Tag Archives: W W Jacobs

The Mozart of the English Ghost Story

12 Jul

How does William Wymark Jacobs earn the title “The Mozart of the English Short Story”? Because his prose is exquisite and translucent, and his plots – like Mozart/Da Ponte operas – are full of fun and mischief, as anti-romantic as they are romantic. Just as in the last act of Mozart’s The Marriage of Figaro, if you blink you risk missing a sublime, or a sublimely comic moment, if your attention lapses when reading a Jacobs story, you risk missing sly irony, wry innuendo or a mordant remark – more often than not about marriage! In fact, the simple pleasure of reading Jacobs’s perfectly paced prose – in Evelyn Waugh’s words, his “exquisite precision of narrative” – is often more enjoyable than following the actual plots of his stories, which are often intricate and sometimes seem only to hang by a thread, which require the reader’s alertness, if not participation, and which are often not resolved until the very last word, sometimes leaving the reader vexed, or even disappointed, however charmed by the telling of the story itself. An example of this is the delectable The Bequest, from Ship’s Company, about late-middle-age second marriage and – inevitably with Jacobs – money. Even the end of The Monkey’s Paw requires some reader participation. The fact is that Jacobs’s invisible craft of narration often cannot be matched even by the ingenuity of his plots. That the lasting satisfaction of a Jacobs story lies less in its plot than its telling means that, like Conan Doyle’s Sherlock Holmes stories, Jacobs is infinitely re-readable. His sentences always have buoyancy and air. Knowing the plot of a Jacobs story – but not perhaps fully understanding its denouement – does not spoil the pleasure of reading and re-reading him. Open any Jacobs story and you will receive a lesson in how to write English prose and dialogue. Jacobs sustained this prose style, seemingly entirely natural to him – but he always worked hard and slowly – over some 150 stories and six novels. This means that making a selection from his stories is extremely difficult, because they almost all offer the same degree of pleasure.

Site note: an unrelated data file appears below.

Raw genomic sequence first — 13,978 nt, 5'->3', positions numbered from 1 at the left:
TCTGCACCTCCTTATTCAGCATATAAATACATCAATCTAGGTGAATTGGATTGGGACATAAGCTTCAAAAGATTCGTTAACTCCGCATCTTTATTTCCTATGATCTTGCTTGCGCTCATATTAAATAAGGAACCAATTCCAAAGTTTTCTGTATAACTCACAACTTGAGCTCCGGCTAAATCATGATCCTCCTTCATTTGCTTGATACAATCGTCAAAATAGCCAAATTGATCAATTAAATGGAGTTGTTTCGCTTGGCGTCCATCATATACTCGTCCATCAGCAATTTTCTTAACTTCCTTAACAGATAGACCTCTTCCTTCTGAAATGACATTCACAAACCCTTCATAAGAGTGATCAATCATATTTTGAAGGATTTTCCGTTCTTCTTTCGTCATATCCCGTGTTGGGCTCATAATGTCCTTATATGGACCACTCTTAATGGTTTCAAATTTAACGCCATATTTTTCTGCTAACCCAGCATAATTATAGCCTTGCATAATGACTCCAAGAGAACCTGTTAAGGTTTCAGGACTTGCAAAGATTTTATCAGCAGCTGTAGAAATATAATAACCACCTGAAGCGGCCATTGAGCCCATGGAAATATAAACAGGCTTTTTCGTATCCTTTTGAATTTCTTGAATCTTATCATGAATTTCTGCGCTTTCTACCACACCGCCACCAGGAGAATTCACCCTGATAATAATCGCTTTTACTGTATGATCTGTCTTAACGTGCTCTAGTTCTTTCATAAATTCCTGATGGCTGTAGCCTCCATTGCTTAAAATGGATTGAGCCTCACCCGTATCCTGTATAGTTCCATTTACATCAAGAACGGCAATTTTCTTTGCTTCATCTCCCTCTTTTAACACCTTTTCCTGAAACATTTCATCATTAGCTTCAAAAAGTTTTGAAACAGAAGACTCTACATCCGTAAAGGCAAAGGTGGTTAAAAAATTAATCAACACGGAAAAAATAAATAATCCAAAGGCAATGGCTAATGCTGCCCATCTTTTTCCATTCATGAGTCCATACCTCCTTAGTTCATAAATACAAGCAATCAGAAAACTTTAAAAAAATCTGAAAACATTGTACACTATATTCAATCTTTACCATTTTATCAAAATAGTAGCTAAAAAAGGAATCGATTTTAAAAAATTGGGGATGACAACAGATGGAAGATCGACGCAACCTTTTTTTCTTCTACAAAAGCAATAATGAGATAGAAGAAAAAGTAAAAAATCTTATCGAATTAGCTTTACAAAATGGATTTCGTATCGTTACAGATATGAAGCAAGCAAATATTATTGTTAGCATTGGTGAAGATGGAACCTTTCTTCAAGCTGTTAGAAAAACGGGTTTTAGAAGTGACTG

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The Monkey’s Paw

30 Sep

William Wymark Jacobs (1863-1943) was born in London and spread his literary talent widely as a journalist, humourist, dramatist and novelist. He became popular with readers for a series of tales about the lives of seamen, but in 1902 wrote The Monkey’s Paw, a horror story which has been filmed, adapted for radio and television, and is probably one of the most anthologised stories in English literature. The story is based on the famous setup, in which three wishes are granted. In the story, the paw of a dead monkey is a talisman that grants its possessor three wishes, but they come with an enormous price for interfering with fate. The story has been adapted into other media many times, including a one-act play that was performed in 1907 at Broadway’s Lyceum Theatre. There were also film adaptations in the silent era, notably the infamous 1933 version directed by Ernest B Schoedsack, a lost film whose mysterious disappearance has been debated for decades. An updated version of the story was then featured in a 1965 episode of The Alfred Hitchcock Hour. Most recently, director Ricky Lewis Jr. adapted the story into a partially animated horror short in 2011. What is it about The Monkey’s Paw that has made it so irresistible to adaptors in the century-plus since its publication?

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